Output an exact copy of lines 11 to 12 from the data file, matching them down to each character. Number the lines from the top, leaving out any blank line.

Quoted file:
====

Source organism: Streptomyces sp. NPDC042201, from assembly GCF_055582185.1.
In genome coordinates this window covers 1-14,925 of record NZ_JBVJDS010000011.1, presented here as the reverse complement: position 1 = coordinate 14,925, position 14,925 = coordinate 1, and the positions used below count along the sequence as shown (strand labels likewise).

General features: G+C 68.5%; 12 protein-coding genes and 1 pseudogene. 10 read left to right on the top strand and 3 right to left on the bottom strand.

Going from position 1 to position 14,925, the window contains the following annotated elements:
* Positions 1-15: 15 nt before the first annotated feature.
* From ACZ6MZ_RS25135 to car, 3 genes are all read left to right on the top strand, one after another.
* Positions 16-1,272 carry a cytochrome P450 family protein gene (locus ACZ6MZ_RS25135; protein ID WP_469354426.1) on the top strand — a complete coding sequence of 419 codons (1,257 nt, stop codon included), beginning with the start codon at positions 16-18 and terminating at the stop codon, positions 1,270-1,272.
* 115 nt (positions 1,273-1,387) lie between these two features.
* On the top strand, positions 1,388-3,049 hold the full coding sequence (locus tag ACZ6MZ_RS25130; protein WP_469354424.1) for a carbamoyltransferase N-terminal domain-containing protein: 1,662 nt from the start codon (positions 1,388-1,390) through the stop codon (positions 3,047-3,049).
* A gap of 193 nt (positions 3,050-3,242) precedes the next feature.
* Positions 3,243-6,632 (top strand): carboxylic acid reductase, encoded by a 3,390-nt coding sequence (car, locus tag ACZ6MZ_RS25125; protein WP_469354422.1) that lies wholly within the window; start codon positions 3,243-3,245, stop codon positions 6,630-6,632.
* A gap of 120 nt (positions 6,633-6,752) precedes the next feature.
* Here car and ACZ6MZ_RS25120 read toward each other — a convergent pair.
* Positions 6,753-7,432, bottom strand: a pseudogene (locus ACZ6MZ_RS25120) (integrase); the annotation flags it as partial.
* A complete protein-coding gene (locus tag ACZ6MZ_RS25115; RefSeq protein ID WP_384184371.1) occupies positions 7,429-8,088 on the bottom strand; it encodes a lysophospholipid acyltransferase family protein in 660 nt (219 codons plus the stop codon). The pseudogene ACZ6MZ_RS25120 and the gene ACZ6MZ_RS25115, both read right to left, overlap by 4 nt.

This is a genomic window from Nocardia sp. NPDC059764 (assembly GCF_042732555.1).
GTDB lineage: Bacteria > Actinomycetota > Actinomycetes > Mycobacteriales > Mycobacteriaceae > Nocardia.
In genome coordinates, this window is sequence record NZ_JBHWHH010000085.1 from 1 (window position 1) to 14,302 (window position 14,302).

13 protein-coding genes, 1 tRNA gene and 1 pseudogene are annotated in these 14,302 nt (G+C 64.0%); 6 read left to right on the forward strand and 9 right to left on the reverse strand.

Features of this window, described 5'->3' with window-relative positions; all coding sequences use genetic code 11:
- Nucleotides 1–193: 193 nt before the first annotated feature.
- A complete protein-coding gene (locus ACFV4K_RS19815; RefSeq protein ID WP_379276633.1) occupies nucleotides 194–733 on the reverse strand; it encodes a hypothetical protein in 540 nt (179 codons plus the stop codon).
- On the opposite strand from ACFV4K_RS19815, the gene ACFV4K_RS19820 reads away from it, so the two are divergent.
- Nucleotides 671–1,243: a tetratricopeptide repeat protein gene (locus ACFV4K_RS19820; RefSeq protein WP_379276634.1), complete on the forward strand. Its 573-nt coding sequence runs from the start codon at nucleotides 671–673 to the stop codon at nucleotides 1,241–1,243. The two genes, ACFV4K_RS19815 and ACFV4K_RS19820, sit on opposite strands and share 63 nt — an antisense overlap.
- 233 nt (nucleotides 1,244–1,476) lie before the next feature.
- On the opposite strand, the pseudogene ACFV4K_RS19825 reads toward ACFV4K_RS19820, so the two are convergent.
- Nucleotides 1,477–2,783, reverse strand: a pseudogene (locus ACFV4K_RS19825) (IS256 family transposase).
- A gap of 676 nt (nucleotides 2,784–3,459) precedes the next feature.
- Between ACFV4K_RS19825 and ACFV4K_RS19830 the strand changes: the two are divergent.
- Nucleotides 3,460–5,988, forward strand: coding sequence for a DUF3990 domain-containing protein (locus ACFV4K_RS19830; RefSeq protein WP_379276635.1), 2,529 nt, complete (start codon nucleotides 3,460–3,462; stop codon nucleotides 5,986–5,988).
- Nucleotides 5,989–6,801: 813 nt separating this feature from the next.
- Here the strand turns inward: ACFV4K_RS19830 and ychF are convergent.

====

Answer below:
* Positions 3,243-6,632 (top strand): carboxylic acid reductase, encoded by a 3,390-nt coding sequence (car, locus tag ACZ6MZ_RS25125; protein WP_469354422.1) that lies wholly within the window; start codon positions 3,243-3,245, stop codon positions 6,630-6,632.
* A gap of 120 nt (positions 6,633-6,752) precedes the next feature.